INDEPENDENT NEWS

New Zealand First Response To COVID-19 Public Health Response Amendment Bill Announcement

Published: Wed 29 Jul 2020 01:02 PM
“While New Zealand First will support the passage of the enabling COVID-19 Public Health Response Amendment Bill, New Zealand First has invoked the ‘Agree to Disagree’ provisions of the Coalition Agreement because, on behalf of the ‘team of five million,’ it cannot support the unfair eligibility criteria for those New Zealanders being asked to contribute to their managed isolation or quarantine (MIQ) costs,” said New Zealand First Leader Winston Peters.
“We cannot support the miniscule population of qualifying people to be charged partial MIQ costs, as outlined in today’s government announcement:
· People who leave New Zealand after the legislation comes into effect; or
· People who are visiting New Zealand temporarily.
“Severely limiting the number of New Zealanders who will contribute to their MIQ to the extent announced today is a dreadful public policy response given the problem it seeks to address – the rising costs of the MIQ system on taxpayers – won’t be solved because of the self-limiting, tiny population it will affect,” stated Mr Peters.
“Furthermore, we believe that the Green Party opposition to the originally proposed policy (that all returning New Zealanders be charged), alongside the incredibly inequitable regime proposed by our coalition partner, is putting naked political self-interest ahead of a prudent public policy response to the burdens being faced by domestic taxpayers who are, after all, underwriting the full costs of the MIQ regime.
“It is quite clear to New Zealand First that Labour/Green opposition to a more equitable and consistent MIQ charging regime opens them to the allegation that they are being overtly political. Why? Again, the Greens and Labour leave themselves open to the perception that they see New Zealanders overseas as a source of votes for the looming General Election, so public policy integrity has given way to electoral strategy.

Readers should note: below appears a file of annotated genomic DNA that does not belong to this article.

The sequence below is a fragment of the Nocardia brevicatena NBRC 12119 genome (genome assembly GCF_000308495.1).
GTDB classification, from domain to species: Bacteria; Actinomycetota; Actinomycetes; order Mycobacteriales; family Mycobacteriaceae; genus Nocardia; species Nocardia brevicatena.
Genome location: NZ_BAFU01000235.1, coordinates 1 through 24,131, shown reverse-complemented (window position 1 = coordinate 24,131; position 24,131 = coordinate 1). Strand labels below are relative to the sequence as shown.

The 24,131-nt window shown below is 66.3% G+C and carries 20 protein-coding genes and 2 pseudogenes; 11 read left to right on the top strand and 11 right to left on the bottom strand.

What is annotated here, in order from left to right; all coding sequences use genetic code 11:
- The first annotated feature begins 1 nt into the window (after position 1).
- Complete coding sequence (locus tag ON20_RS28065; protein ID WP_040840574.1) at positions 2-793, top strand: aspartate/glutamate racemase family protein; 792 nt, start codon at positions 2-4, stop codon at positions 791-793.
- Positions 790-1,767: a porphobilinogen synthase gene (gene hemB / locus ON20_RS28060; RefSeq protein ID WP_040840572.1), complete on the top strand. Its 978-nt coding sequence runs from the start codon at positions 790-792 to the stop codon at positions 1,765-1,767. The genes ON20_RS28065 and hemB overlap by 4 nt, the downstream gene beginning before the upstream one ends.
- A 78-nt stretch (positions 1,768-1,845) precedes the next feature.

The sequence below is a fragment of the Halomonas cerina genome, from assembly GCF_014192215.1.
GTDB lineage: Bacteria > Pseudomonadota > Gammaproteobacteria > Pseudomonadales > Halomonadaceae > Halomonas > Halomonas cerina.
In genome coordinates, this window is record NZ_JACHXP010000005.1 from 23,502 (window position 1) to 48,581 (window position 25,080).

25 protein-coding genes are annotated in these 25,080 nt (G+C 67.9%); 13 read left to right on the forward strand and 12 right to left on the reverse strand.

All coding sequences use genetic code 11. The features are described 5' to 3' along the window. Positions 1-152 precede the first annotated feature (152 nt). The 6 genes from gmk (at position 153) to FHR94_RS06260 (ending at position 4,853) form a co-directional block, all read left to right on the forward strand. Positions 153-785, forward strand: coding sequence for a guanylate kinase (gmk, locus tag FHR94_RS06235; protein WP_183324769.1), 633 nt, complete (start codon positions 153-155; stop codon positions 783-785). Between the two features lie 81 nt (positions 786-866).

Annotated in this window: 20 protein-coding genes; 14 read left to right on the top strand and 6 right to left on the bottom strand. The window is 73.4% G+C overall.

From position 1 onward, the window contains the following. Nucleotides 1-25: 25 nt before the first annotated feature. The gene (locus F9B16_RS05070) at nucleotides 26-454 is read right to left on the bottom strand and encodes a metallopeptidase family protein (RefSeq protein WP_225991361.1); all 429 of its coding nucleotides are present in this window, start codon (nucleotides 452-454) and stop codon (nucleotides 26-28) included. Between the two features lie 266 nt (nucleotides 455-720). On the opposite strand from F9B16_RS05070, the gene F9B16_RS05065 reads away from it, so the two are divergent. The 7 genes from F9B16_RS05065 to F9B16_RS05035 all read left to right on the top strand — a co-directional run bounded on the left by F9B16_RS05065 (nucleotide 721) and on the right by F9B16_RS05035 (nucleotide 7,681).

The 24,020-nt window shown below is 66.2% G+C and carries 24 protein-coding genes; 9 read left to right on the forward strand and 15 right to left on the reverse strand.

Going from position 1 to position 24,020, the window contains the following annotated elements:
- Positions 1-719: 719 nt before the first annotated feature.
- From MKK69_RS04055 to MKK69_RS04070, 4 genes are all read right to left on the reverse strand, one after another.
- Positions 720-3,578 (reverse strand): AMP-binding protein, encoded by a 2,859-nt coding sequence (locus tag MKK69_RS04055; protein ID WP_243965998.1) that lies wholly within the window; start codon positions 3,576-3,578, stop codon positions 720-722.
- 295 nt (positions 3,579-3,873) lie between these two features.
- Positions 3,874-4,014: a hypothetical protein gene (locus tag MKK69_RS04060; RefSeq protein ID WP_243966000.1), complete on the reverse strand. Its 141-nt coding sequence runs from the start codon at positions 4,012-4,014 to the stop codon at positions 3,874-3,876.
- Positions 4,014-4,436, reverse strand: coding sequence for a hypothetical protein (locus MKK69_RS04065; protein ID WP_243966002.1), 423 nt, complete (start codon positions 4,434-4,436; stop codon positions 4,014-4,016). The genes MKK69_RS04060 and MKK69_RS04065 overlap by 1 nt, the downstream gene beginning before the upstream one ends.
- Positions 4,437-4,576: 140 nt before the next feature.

“This is grossly unfair on the New Zealand taxpayer, burdened with the burgeoning cost of maintaining the MIQ system – already estimated to be half a billion dollars for the remainder of the year.
“It is absurd that the policy directly targets only those New Zealand residents already living here, who leave the country after the legislation receives Royal Assent, but who will then be asked to pay partial costs for their MIQ upon return, when no New Zealander currently abroad, will face any cost whatsoever.
Mr Peters continued, “In New Zealand First’s view that creates a fresh injustice for existing members of the ‘team of five million’ (the team whose actions kept us safe) while our diaspora, a team of ‘one million’ (not one of whom contributed to our public health success and who represent heightened health risk to the country) will have their MIQ fully subsidized by the New Zealand taxpayer. That is flatly wrong.
“In New Zealand First’s view, it would have been preferable for all returnees to be charged partial MIQ costs via IRD, in a similar arrangement to the Student Loan Scheme. This would not discriminate between different types of returning New Zealanders. All returnees could be issued with an IRD number on arrival, if they don’t already have one.
“At implementation stage, IRD would be provided with the discretion to write-off any debt due to hardship at a future date. IRD would also be given the ability to seek payment of the debt once the returnee either proved their ability to pay or gained employment and began to pay tax.
“While acknowledging Bill of Rights concerns about partial charges for returning New Zealanders, New Zealand First believes that legislation can nevertheless overcome these because the government is not refusing to allow the return of any New Zealander. It is merely asking that person to share with all current New Zealand taxpayers an impost that contributes to a society-wide sharing of MIQ system costs.
“We know many returning New Zealanders who are happy to contribute to their MIQ costs, further underscoring the inadequacy of today’s announcement as a prudent policy response on behalf of New Zealand taxpayers,” ended Mr Peters.

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